doing so long. But that`s his problem. He is going to have to play that
out on his own. Reid is just going to be talking to people like John
McCain. And once the Senate goes, then the house will fall. The house
will take a couple of days and you know, eventually they seem to come

SHARPTON: Bob, let me show you the president addressed the gridlock
on Capitol Hill.


OBAMA: I will look to work with Republicans as well as Democrats
wherever I can. And I sincerely believe that there are members of both
parties who understand this moment, understand what`s at stake, and I will
welcome ideas from anybody across the political spectrum. But I will not
allow gridlock or inaction or willful indifference to get in our way.


SHARPTON: Bob, can he break the gridlock? How does he do it?

SHRUM: Well, he`s got to stand his ground especially on these big
issues like funding the government and the debt limit. He`s got to stand
his ground the way Bill Clinton did actually when Newt Gingrich did this
back in the 1990s. Because if the government shuts down, it will be two or
three days. And after that two or three days, I think Ryan`s exactly
right, the reaction in the country will be fierce and the Republicans will
have to back down. And then they will go into the 2014 midterms and I
think they will pay a big political price.

SHARPTON: Bob Shrum and Ryan Grim, thank you for coming on the show

SHRUM: Thank you.

GRIM: Thank you.

SHARPTON: Coming up, Trayvon Martin`s father fights for an honest
conversation on race in America. But some on the right refuse to have a
serious conversation about justice in America. Tonight, I`m taking on some
of the false answers floating around here.


SHARPTON: Republicans always tell us we`re making up the war on
women. They claim there`s no such thing as the war on the poor. But they
are worried about one war, a war on common household objects. It all
started with light bulbs.


SEN. RAND PAUL (R), KENTUCKY: But you don`t favor a woman or a man`s
right to choose a light bulb.

UNIDENTIFIED MALE: And I filled it up with black market Edison light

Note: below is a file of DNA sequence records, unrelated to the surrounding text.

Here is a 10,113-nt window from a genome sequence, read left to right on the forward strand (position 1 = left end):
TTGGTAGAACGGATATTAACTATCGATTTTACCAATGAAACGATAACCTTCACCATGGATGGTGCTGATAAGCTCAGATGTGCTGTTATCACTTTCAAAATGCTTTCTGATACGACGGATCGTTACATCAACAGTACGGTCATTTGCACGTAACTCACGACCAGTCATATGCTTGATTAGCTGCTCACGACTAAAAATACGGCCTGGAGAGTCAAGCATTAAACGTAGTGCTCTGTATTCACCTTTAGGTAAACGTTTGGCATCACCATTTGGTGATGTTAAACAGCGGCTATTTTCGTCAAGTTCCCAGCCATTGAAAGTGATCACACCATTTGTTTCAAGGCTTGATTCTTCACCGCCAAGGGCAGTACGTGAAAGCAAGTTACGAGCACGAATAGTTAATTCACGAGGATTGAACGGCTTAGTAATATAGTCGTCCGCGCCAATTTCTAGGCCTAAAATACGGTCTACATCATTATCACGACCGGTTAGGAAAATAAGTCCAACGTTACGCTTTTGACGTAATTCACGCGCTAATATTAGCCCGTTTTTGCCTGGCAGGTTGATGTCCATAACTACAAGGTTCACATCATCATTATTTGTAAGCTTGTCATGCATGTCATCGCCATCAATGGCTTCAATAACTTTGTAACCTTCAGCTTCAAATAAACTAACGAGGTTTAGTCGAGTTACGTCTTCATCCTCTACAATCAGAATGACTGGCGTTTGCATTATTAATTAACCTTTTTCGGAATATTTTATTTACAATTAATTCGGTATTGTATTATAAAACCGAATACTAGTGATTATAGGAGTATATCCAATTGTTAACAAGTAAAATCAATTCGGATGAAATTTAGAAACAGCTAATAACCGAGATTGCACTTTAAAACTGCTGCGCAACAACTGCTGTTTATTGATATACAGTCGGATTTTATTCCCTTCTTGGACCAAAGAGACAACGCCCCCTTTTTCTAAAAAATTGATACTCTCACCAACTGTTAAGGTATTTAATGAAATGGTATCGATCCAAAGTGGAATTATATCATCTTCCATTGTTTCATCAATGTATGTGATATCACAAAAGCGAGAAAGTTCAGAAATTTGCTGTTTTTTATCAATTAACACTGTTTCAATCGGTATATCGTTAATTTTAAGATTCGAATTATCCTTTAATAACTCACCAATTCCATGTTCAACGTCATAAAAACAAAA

bulbs whenever I need to put a bulb into the lamp, I reach into this green
bag and I screw it in and I smile. A bit of my liberty back.

REP. MICHELE BACHMANN (R), MINNESOTA: I championed the light bulb
freedom of choice act. I believe in liberty for light bulbs.


SHARPTON: Liberty for light bulbs. It`s the great conservative cause
of our time. But now we have got another bright idea and it`s spinning out
of control. The GOP`s new big fear is Obama`s war on ceiling fans.


UNIDENTIFIED FEMALE: We have already seen the federal government
stretch their regulatory tentacles into our homes and determined what kind
of light bulbs we have to use, now they are coming after our ceiling fans.
It is a sad state of affairs when even our ceiling fans are not safe from
this administration.


SHARPTON: Look out above. Obama`s coming after your ceiling fan.
What next? Toasters? Waffle irons? Toilets?


SEN. RAND PAUL (R), KENTUCKY: Frankly my toilets don`t work in my
house. And I blame you and people like you who want to tell me what I can
install in my house, what I can do.


SHARPTON: The GOP`s flashed out all the last traces of sanity. Did
they think we wouldn`t point out these silly distractions while they
clogged the President`s agenda? Nice try, but we got you.


SHARPTON: Today Trayvon Martin`s father went to Capitol Hill for a
special panel on the challenges of being black in America. Giving a raw